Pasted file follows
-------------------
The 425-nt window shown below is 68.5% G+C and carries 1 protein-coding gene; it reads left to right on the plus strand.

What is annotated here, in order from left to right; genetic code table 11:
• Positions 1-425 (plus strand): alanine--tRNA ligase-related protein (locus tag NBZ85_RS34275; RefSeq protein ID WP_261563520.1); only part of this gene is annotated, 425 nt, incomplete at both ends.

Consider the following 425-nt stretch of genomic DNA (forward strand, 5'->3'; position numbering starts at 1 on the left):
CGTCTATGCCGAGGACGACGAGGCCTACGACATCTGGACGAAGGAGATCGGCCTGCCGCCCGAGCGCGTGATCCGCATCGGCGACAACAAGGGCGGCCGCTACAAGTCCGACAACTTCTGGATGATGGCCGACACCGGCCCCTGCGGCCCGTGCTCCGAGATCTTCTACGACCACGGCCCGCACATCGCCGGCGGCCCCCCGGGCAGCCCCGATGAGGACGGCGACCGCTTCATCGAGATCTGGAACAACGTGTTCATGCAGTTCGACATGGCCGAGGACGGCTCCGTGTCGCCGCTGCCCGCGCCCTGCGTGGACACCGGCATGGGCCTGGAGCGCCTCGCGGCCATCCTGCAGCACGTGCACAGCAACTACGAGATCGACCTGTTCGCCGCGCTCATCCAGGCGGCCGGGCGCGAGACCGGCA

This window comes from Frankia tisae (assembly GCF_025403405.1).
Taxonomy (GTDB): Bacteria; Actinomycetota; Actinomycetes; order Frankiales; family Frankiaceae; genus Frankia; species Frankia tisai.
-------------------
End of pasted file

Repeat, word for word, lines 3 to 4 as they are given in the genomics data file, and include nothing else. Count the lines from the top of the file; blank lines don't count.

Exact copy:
• Positions 1-425 (plus strand): alanine--tRNA ligase-related protein (locus tag NBZ85_RS34275; RefSeq protein ID WP_261563520.1); only part of this gene is annotated, 425 nt, incomplete at both ends.

Consider the following 425-nt stretch of genomic DNA (forward strand, 5'->3'; position numbering starts at 1 on the left):